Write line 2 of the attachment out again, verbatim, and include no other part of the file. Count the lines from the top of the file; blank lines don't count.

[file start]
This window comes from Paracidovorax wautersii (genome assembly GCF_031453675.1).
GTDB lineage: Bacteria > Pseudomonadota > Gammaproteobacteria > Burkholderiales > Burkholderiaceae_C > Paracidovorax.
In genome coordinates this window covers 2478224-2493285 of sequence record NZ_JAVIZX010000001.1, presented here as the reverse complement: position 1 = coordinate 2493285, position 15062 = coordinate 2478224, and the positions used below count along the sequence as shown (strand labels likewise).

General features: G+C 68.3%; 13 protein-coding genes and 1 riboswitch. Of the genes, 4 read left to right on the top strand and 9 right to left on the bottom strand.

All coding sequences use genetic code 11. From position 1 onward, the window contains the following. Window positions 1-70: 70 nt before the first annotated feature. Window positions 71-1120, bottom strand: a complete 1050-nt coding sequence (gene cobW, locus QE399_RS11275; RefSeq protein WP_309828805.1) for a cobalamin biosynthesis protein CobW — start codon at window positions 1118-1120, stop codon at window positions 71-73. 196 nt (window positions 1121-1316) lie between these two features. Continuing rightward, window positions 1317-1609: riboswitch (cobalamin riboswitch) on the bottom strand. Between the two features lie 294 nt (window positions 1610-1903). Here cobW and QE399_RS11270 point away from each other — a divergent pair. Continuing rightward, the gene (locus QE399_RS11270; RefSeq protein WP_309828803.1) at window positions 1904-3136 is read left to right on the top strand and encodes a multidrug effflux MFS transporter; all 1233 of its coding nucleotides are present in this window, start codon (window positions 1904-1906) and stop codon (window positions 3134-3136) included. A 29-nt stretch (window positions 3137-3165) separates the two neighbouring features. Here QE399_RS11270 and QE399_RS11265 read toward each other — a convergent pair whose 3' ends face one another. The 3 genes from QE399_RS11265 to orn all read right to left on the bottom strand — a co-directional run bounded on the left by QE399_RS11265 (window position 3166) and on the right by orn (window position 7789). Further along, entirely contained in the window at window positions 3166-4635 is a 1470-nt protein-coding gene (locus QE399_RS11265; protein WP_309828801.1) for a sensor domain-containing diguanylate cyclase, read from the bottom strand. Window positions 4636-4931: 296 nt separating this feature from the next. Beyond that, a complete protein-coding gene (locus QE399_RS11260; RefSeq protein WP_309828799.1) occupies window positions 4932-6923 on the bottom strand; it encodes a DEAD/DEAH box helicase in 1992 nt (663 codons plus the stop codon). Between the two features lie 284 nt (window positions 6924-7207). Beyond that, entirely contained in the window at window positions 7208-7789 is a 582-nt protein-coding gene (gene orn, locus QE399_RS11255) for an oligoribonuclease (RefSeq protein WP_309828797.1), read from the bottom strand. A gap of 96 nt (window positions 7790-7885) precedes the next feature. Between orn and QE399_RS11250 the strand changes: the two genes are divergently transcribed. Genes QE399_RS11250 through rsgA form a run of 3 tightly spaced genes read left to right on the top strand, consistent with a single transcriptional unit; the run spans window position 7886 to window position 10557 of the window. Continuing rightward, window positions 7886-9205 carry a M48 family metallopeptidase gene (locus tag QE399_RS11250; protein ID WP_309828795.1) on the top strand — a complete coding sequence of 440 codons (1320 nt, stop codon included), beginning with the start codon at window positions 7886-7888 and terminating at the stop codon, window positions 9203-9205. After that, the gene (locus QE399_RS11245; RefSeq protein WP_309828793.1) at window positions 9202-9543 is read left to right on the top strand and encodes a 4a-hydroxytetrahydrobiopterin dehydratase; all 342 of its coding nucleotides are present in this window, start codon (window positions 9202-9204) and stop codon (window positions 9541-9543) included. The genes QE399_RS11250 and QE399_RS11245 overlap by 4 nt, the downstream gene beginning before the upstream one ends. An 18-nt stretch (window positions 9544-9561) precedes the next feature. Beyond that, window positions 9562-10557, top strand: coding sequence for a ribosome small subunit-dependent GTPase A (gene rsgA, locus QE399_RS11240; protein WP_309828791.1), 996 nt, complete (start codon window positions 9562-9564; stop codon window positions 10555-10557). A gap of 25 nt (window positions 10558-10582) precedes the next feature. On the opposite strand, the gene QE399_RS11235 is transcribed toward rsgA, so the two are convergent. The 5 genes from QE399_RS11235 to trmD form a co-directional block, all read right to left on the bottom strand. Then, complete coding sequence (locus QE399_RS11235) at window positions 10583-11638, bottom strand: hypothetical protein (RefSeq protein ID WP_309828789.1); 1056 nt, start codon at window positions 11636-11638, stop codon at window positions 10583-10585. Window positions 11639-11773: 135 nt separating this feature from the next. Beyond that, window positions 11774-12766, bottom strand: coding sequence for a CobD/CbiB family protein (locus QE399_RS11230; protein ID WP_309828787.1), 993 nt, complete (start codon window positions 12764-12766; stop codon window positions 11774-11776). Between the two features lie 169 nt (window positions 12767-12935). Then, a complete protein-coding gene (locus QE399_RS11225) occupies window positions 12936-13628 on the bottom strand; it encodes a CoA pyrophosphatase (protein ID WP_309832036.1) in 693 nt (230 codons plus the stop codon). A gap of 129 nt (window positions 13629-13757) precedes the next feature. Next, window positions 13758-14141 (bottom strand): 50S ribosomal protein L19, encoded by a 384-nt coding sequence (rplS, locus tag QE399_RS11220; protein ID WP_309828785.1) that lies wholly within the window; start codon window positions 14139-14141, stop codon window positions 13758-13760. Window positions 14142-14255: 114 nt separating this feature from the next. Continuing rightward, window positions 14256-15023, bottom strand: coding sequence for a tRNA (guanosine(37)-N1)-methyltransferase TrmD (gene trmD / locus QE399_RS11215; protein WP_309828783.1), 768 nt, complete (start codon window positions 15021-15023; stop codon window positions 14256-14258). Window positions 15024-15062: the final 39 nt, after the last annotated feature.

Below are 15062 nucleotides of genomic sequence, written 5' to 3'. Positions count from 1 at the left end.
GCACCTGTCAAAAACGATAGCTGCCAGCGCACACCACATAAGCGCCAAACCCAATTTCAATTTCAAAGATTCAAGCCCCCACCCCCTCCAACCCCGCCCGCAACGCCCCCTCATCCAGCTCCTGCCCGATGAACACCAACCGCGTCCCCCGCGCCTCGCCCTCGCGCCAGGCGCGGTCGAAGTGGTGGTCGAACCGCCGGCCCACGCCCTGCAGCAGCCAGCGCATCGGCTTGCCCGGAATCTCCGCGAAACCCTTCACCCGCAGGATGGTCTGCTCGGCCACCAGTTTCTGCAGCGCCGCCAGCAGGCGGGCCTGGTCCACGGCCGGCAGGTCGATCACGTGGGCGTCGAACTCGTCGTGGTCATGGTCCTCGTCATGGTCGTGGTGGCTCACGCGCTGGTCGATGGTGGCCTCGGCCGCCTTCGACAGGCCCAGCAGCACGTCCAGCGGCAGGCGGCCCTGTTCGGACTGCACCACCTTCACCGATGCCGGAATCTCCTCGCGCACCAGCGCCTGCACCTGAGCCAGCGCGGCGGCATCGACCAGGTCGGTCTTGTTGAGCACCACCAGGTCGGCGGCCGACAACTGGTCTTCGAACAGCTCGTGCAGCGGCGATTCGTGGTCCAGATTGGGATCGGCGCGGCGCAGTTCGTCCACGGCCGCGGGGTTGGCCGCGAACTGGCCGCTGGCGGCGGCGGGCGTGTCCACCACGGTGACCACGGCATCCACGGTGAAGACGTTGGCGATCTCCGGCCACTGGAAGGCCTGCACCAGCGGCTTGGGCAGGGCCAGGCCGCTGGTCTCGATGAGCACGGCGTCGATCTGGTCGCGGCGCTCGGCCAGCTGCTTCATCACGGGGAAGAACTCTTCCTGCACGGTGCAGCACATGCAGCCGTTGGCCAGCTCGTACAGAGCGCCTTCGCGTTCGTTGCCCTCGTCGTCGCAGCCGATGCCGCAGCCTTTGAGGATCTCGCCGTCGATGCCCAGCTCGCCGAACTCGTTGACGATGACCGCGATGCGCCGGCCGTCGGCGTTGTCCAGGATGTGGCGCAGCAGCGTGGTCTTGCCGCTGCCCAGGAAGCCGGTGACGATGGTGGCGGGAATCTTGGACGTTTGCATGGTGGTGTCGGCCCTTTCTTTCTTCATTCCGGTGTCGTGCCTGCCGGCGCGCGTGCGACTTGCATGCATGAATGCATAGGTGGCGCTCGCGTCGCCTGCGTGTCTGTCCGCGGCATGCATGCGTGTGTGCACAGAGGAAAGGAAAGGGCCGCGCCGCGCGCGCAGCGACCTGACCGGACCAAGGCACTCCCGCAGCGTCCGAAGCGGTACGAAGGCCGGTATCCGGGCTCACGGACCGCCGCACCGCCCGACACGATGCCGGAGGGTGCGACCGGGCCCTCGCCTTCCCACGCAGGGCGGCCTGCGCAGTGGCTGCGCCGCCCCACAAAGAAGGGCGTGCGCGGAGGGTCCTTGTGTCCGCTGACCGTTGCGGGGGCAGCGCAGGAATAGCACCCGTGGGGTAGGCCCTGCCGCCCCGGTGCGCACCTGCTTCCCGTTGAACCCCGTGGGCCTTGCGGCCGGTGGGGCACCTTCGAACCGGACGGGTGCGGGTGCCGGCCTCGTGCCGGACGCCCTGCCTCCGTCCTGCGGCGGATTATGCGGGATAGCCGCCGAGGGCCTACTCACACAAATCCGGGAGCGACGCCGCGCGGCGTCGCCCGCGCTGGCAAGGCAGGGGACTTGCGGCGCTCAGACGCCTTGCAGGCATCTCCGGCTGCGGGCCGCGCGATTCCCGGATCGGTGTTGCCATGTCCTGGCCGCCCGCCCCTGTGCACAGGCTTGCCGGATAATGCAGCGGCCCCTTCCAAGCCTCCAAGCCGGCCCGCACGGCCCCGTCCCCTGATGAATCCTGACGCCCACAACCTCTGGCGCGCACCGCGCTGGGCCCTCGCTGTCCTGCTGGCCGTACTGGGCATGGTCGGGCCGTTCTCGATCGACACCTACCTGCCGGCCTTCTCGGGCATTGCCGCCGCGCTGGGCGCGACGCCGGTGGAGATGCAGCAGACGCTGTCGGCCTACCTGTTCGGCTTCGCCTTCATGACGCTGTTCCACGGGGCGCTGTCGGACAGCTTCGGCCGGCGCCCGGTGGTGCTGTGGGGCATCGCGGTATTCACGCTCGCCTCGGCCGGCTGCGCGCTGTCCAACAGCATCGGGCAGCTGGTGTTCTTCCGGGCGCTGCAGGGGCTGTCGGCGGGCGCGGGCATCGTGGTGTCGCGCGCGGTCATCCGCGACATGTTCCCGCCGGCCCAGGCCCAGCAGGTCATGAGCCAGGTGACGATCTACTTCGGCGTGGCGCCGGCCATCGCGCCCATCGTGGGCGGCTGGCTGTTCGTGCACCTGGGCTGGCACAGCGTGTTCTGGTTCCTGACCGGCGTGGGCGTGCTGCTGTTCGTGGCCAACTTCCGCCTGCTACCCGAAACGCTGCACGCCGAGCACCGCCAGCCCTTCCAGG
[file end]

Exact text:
GTDB lineage: Bacteria > Pseudomonadota > Gammaproteobacteria > Burkholderiales > Burkholderiaceae_C > Paracidovorax.